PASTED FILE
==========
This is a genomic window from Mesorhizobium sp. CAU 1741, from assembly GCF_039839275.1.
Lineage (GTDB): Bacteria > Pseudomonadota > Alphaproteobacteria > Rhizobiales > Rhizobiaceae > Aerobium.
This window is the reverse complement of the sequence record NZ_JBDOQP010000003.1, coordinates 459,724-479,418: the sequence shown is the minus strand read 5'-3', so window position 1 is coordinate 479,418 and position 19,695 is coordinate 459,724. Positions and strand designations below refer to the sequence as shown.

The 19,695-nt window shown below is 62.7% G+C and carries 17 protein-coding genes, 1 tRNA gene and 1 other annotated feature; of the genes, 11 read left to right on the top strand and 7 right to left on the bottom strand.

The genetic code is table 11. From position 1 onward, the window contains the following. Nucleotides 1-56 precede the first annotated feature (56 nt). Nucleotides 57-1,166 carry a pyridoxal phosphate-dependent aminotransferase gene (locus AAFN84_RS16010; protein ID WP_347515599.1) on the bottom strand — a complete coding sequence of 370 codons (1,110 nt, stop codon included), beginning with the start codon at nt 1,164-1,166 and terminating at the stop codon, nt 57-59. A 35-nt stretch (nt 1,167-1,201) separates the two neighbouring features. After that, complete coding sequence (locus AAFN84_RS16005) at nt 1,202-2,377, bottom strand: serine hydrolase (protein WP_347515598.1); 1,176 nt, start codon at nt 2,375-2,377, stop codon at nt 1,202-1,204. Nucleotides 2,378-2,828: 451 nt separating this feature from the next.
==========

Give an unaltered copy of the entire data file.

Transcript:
This is a genomic window from Mesorhizobium sp. CAU 1741, from assembly GCF_039839275.1.
Lineage (GTDB): Bacteria > Pseudomonadota > Alphaproteobacteria > Rhizobiales > Rhizobiaceae > Aerobium.
This window is the reverse complement of the sequence record NZ_JBDOQP010000003.1, coordinates 459,724-479,418: the sequence shown is the minus strand read 5'-3', so window position 1 is coordinate 479,418 and position 19,695 is coordinate 459,724. Positions and strand designations below refer to the sequence as shown.

The 19,695-nt window shown below is 62.7% G+C and carries 17 protein-coding genes, 1 tRNA gene and 1 other annotated feature; of the genes, 11 read left to right on the top strand and 7 right to left on the bottom strand.

The genetic code is table 11. From position 1 onward, the window contains the following. Nucleotides 1-56 precede the first annotated feature (56 nt). Nucleotides 57-1,166 carry a pyridoxal phosphate-dependent aminotransferase gene (locus AAFN84_RS16010; protein ID WP_347515599.1) on the bottom strand — a complete coding sequence of 370 codons (1,110 nt, stop codon included), beginning with the start codon at nt 1,164-1,166 and terminating at the stop codon, nt 57-59. A 35-nt stretch (nt 1,167-1,201) separates the two neighbouring features. After that, complete coding sequence (locus AAFN84_RS16005) at nt 1,202-2,377, bottom strand: serine hydrolase (protein WP_347515598.1); 1,176 nt, start codon at nt 2,375-2,377, stop codon at nt 1,202-1,204. Nucleotides 2,378-2,828: 451 nt separating this feature from the next.